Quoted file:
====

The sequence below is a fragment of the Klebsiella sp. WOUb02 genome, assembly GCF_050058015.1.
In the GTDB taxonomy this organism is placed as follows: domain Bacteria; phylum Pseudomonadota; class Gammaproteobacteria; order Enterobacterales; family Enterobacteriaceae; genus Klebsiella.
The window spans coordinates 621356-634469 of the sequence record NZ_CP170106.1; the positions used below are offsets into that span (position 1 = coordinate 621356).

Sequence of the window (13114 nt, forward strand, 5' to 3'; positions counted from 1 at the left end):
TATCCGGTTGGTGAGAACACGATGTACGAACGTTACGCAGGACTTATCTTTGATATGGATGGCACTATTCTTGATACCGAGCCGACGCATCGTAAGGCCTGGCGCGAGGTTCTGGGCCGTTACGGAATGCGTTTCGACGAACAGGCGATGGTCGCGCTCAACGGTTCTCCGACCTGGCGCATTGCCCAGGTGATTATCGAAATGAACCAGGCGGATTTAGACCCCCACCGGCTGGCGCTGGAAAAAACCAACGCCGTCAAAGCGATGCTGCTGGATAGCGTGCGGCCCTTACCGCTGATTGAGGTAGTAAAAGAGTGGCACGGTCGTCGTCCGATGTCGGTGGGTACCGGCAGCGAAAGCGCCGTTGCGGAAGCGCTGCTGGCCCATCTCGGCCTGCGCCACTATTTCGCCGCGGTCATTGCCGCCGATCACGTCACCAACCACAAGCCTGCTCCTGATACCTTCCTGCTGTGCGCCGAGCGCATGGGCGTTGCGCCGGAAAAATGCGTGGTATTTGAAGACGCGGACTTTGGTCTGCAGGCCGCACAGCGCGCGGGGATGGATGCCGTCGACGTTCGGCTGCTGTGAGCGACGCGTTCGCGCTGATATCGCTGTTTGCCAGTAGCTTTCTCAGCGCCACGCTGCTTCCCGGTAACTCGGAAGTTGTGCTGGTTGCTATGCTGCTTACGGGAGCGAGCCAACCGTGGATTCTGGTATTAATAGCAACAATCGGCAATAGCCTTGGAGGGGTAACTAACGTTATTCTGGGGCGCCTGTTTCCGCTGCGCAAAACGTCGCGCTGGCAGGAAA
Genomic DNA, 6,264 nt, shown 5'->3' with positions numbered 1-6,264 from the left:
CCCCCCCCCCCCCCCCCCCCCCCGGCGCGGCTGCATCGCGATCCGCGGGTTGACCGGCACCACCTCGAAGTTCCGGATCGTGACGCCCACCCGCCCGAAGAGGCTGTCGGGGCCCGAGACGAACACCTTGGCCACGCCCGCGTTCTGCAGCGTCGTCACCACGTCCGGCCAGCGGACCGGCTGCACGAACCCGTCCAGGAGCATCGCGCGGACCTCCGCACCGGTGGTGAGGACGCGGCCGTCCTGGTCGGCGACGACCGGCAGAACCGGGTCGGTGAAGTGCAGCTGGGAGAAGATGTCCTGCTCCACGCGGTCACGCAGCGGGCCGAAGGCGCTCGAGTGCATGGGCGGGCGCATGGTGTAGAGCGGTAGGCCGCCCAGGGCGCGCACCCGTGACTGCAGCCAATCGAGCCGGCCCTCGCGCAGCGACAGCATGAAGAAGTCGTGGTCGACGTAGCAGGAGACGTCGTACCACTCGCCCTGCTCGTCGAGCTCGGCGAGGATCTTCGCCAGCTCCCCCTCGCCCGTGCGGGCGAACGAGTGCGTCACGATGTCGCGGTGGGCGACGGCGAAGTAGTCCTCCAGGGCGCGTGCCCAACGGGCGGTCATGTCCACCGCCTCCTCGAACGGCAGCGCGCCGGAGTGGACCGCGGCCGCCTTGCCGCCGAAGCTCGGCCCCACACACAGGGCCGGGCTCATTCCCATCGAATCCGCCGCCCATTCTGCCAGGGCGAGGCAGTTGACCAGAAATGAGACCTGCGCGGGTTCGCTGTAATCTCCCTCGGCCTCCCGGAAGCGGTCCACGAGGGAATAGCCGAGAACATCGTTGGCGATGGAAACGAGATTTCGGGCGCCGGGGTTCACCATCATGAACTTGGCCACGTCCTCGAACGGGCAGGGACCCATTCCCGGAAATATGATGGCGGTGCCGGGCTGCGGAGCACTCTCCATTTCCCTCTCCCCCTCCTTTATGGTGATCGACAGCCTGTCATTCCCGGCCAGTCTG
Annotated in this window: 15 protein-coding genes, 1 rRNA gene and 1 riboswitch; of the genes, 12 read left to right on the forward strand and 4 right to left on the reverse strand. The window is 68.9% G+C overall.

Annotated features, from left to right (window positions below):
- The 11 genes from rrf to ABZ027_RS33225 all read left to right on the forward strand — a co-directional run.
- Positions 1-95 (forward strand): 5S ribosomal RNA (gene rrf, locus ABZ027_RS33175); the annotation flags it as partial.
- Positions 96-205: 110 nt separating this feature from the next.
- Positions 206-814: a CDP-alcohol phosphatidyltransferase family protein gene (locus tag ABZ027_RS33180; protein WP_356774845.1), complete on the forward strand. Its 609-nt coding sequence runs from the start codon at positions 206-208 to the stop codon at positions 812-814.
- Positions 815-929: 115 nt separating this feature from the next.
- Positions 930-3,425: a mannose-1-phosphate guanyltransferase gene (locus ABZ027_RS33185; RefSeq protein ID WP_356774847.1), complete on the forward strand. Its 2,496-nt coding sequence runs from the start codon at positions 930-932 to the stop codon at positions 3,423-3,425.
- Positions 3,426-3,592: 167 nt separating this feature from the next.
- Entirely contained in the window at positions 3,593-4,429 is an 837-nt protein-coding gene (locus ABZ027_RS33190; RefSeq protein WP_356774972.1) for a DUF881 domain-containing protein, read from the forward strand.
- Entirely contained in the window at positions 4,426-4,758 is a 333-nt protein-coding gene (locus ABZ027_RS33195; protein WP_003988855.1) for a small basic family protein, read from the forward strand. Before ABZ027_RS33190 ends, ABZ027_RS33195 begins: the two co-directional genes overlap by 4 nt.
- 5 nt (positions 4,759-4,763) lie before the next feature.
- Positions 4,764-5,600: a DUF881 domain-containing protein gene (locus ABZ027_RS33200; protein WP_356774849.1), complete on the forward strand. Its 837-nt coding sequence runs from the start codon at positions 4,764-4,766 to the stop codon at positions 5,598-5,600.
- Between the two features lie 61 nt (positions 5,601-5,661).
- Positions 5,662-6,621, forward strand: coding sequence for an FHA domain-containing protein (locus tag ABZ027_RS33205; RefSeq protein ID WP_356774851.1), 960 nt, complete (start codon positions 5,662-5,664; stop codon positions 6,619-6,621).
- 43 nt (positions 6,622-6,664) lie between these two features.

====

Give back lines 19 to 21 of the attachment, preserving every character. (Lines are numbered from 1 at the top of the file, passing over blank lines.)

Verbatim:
- 5 nt (positions 4,759-4,763) lie before the next feature.
- Positions 4,764-5,600: a DUF881 domain-containing protein gene (locus ABZ027_RS33200; protein WP_356774849.1), complete on the forward strand. Its 837-nt coding sequence runs from the start codon at positions 4,764-4,766 to the stop codon at positions 5,598-5,600.
- Between the two features lie 61 nt (positions 5,601-5,661).